Rebel Moon–Part Two: The Scargiver Review

Zack Snyder continues his space epic with its second installment, ‘Rebel Moon–Part Two: The
Scargiver’, which picks up where the previous film ended.


The story takes place in a galaxy ruled by the oppressive Motherworld which enforces its
authority through its powerful military known as the Imperium. On the small moon of Veldt, a
farming village is harassed for its grain harvest and gathers a group of mercenaries to help
defend it, making a stand against insurmountable odds and sparking a rebellion that will carry
across the galaxy.

I wasn’t a fan of the first ‘Rebel Moon’ and thought it was boring, pretentious, and derivative, so
I went into this one with absolutely no expectations which no doubt helped me be slightly
surprised that I was actually entertained at times. ‘The Scargiver’ is no great cinematic work, but
at least it’s an improvement on its predecessor, offering some story and character development
to work with.

Make no mistake, it’s far from perfect and does nothing to erase the faults of the previous
movie. It’s shocking that after an entire film we still know so little about the main characters. All
of the backstory could easily have been included in ‘Part One’, giving more time to really get to
know them here and sparing us from a scene where they all sit round the table and tell each
other their life stories.

At least it’s a start though, and you do get to know a bit about them, particularly with Djimon
Hounsou who plays a disgraced Imperium general. Sadly, once again, Anthony Hopkins’ Jimmy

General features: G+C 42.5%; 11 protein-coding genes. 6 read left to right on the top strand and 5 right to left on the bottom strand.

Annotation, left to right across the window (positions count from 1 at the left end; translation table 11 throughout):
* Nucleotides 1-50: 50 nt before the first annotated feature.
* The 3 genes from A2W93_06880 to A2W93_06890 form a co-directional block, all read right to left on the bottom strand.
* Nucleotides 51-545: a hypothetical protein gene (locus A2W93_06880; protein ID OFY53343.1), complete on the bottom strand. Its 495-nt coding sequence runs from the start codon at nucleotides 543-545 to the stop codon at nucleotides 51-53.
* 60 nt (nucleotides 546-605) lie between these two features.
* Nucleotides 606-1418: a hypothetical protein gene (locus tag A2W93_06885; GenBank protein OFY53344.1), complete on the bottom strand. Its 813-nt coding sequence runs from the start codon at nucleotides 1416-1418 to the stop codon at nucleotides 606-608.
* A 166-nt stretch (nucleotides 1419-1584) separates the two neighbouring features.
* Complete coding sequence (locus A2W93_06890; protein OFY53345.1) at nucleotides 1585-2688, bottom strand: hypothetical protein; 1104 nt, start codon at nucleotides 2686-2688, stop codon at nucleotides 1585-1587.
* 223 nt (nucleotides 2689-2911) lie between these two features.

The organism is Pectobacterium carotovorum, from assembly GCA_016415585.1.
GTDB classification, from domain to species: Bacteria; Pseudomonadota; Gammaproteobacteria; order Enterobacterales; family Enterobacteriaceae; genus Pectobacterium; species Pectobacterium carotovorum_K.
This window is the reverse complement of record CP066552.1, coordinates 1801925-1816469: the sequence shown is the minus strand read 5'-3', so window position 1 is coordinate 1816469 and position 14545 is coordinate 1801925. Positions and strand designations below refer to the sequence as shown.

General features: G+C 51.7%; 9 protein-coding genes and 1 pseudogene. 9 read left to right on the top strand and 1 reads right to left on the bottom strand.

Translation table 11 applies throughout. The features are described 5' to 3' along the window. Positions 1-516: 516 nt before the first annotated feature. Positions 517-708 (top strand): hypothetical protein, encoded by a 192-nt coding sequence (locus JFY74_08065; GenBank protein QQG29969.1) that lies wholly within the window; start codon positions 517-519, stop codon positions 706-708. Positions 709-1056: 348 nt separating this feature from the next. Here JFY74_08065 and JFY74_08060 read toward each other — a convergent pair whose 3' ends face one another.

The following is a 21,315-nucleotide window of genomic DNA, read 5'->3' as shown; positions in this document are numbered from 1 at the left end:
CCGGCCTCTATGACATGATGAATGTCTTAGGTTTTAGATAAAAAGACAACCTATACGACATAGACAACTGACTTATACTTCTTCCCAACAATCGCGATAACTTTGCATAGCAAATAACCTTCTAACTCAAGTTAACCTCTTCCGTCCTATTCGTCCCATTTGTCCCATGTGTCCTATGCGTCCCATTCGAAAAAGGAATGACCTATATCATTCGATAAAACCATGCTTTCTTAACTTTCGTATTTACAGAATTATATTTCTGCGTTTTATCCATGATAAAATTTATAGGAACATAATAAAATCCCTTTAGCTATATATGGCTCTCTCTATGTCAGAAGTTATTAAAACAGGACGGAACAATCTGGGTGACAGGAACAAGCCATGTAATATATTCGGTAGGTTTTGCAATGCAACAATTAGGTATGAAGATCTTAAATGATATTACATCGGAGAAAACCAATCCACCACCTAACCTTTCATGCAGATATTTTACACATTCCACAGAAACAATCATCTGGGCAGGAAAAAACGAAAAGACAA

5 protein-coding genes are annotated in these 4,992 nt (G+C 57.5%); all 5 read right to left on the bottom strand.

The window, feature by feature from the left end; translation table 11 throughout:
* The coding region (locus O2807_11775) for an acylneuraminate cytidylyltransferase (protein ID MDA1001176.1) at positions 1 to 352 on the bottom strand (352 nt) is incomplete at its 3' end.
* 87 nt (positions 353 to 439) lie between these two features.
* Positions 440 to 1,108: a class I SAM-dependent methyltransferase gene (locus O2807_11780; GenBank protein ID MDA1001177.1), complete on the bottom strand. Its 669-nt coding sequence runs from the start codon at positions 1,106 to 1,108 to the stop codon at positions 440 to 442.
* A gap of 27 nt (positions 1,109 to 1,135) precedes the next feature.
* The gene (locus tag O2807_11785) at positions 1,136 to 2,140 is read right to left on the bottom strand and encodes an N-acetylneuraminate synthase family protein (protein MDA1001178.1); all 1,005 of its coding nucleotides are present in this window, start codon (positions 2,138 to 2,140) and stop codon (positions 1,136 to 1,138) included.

is criminally underused. His character of a robot designed for war who has nothing to fight for
has to be one of the most interesting, but he’s barely in it and you have to ask what’s really the
point of him?

Image: Netflix

There’s also problems with the world being built here. The production design is all over the
place, and switches from ancient northern European village to smart 20th century military, and
then to a strange late 19th century gentility that looks more like ‘Peter Pan’ than sci-fi. It’s all
clearly designed using the “that would look cool” philosophy. It also steals heavily from other
franchises. There’s more than a hint of ‘Star Wars’ in the “definitely not lightsabers” plasma
swords that everyone uses.

Image: Netflix

The main plot is lifted straight from ‘The Magnificent Seven’ with some scenes recreated beat
for beat. It’s also a ridiculous premise that a huge empire would be interested in the small
harvest brought in by a few hundred villagers. There’s no sense in expending so much military
force to capture it, and the idea that they wouldn’t bombard the village because it would destroy
the grain is a flimsy plot device. There’s also a touch of deus ex machina in how the Imperium
forces are finally defeated.

Where ‘Rebel Moon Part Two’ works best is as a straight-up action sci-fi movie, with all the
pretensions of being the next ‘Star Wars’ removed, and just getting down to telling a limited

story in a limited world. It looks good too, with some great visuals and good action set pieces. In
case there was any doubt, Zack Snyder still loves slow motion though, and uses it to excess. Do
we really need to see them threshing the wheat in slow mo? At times it can reveal the gaps in
choreography, too, especially in the sword fight scenes.

There’s nothing really outstanding in this movie. It doesn’t do anything original or adventurous
and the story is nothing new, but as a bit of reasonable entertainment for a couple of hours, it’s
good enough, and at least it’s nowhere near as boring or ponderous as ‘A Child of Fire’.

The question now is whether there’s any life left in this franchise? After two movies, there’s very
little groundwork laid for a solid fictional universe, and none of the characters are interesting
enough to carry a story on their own. Whether or not this is the start of something big or the end
of something small remains to be seen, but really, there’s no need to ever see this world
onscreen again, and as far as I can see, no need for any director’s cuts either.

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